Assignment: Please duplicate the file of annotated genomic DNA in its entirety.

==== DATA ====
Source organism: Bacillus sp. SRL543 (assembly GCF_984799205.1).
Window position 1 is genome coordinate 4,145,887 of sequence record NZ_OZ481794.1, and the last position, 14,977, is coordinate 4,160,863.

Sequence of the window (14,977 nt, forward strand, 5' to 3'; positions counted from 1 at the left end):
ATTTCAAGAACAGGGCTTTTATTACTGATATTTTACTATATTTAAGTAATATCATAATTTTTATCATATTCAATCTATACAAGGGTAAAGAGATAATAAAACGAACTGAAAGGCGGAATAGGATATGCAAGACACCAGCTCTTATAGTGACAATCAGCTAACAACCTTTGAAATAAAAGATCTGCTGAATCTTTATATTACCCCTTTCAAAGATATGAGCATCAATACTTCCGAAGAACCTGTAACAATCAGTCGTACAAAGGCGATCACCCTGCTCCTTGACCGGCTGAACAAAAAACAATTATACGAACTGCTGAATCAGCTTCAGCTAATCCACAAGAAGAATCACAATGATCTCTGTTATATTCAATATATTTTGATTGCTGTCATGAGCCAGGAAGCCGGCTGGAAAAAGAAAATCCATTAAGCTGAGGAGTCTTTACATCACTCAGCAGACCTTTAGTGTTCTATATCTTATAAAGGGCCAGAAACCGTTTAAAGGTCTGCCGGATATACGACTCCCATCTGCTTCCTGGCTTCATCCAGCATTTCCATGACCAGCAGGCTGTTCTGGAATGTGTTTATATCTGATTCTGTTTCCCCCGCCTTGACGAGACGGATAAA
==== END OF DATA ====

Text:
Source organism: Bacillus sp. SRL543 (assembly GCF_984799205.1).
Window position 1 is genome coordinate 4,145,887 of sequence record NZ_OZ481794.1, and the last position, 14,977, is coordinate 4,160,863.

Sequence of the window (14,977 nt, forward strand, 5' to 3'; positions counted from 1 at the left end):
ATTTCAAGAACAGGGCTTTTATTACTGATATTTTACTATATTTAAGTAATATCATAATTTTTATCATATTCAATCTATACAAGGGTAAAGAGATAATAAAACGAACTGAAAGGCGGAATAGGATATGCAAGACACCAGCTCTTATAGTGACAATCAGCTAACAACCTTTGAAATAAAAGATCTGCTGAATCTTTATATTACCCCTTTCAAAGATATGAGCATCAATACTTCCGAAGAACCTGTAACAATCAGTCGTACAAAGGCGATCACCCTGCTCCTTGACCGGCTGAACAAAAAACAATTATACGAACTGCTGAATCAGCTTCAGCTAATCCACAAGAAGAATCACAATGATCTCTGTTATATTCAATATATTTTGATTGCTGTCATGAGCCAGGAAGCCGGCTGGAAAAAGAAAATCCATTAAGCTGAGGAGTCTTTACATCACTCAGCAGACCTTTAGTGTTCTATATCTTATAAAGGGCCAGAAACCGTTTAAAGGTCTGCCGGATATACGACTCCCATCTGCTTCCTGGCTTCATCCAGCATTTCCATGACCAGCAGGCTGTTCTGGAATGTGTTTATATCTGATTCTGTTTCCCCCGCCTTGACGAGACGGATAAA